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How do I start and continue a boy led troop. I have started a troop from a Webelos den a year ago. I have 9 scouts that are 12 years old. I have an older scout of 14. How do I make the transition from adult led to boy led??

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Hmm interesting. I know there are more knowledable folks out there onthis topic, but I'll put my $.02 worht in.


1) Get a copy of the 3rd ed. SM HB, the 2 volume set that GBB wrote in the 30s, as it is not only comprehensive on this topic, but in scouting overall. While the syllabus for starting and training may be somewhat outdated in the technology and equipment department, the foundation of starting a scout-led troop is there and valid today as when GBB wrote it.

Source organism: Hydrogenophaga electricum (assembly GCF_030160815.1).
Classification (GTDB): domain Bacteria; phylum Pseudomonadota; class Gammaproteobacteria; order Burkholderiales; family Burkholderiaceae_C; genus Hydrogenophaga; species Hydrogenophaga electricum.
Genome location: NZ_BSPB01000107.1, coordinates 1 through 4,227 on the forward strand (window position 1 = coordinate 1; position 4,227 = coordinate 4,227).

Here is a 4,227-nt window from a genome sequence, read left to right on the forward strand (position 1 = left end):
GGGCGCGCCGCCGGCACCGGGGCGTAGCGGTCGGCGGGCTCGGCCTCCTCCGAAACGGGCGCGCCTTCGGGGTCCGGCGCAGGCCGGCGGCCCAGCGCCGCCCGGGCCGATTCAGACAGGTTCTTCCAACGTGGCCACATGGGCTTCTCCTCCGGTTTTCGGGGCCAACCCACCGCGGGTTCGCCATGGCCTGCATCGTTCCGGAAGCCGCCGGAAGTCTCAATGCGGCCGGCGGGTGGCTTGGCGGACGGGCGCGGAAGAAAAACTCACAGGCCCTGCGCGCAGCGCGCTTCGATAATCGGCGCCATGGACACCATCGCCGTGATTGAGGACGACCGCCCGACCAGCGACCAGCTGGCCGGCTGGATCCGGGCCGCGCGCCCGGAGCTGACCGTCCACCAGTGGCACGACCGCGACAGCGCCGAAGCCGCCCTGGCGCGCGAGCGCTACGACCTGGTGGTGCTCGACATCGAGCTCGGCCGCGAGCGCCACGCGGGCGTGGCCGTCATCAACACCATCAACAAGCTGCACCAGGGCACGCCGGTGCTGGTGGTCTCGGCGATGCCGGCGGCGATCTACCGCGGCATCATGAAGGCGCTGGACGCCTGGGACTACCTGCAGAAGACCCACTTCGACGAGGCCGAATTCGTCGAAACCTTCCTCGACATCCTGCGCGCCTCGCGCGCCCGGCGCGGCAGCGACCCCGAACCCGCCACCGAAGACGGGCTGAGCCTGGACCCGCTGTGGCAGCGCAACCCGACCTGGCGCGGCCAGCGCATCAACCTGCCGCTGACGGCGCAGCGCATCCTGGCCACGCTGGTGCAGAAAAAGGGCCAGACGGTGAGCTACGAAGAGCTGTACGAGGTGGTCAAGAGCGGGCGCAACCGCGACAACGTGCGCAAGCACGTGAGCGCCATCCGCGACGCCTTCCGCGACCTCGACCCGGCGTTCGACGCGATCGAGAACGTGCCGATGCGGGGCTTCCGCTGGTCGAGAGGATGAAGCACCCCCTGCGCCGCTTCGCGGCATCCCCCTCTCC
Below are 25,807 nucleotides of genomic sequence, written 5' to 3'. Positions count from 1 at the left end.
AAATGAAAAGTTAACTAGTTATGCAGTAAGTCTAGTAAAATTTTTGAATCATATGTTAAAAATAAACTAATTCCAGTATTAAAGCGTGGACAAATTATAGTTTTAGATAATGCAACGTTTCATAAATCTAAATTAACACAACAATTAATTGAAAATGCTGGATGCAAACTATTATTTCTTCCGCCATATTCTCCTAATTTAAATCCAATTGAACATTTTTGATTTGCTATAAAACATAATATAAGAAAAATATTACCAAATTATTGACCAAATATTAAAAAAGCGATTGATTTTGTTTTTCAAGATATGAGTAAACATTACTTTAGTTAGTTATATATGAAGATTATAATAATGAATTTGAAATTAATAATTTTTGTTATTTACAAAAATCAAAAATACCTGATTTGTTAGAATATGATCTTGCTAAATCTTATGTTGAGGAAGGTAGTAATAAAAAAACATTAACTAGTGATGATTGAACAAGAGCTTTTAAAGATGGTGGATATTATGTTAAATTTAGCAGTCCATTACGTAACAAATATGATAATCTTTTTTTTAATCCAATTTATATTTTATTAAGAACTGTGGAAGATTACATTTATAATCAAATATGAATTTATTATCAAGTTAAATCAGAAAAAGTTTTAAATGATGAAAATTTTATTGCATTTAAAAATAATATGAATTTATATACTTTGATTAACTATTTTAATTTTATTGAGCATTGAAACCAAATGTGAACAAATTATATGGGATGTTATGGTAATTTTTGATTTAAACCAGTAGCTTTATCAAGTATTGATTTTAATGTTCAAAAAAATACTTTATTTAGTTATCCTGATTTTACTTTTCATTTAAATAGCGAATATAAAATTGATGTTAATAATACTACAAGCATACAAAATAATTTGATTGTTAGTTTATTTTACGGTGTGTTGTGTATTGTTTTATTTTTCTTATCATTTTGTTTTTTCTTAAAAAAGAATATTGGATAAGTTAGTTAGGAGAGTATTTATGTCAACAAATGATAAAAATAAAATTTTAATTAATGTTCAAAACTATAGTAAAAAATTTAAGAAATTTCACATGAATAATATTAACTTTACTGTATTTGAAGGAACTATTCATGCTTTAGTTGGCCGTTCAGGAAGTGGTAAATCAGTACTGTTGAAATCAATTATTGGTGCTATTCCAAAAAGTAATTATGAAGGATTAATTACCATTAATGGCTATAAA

2) When workign with your scouts initially, use the Socratic method of asking questions and then letting them come up with the various answers.


3) Once a scout has mastered a skill, "empower" by having him teach the others that skill and signing off in the BSHB when he is satisfied they knwo the skill. I've found that the Scouts are tougher than some adults on judging their peers skills.


4) While you initially do lead the troop, over time and as you train them start backing off and lettign the scouts do the work.


5) resist the urge to jump in and correct things. Scouting is designed for scout to try new things, succeed or FAIL (caps for emphasis)in a safe environment that will allow them to learn form their mistakes. Some of the best lessons I learned in scouting came from mistakes.


6)When talking tothe scouts after a mistake, resist the urge to tell them how to improve. Instead use the Socratic Method of askign openended questiosn and let them come up with way to improve. Gives them ownership.


7) Find other SMS who truly use the PM and talk to them.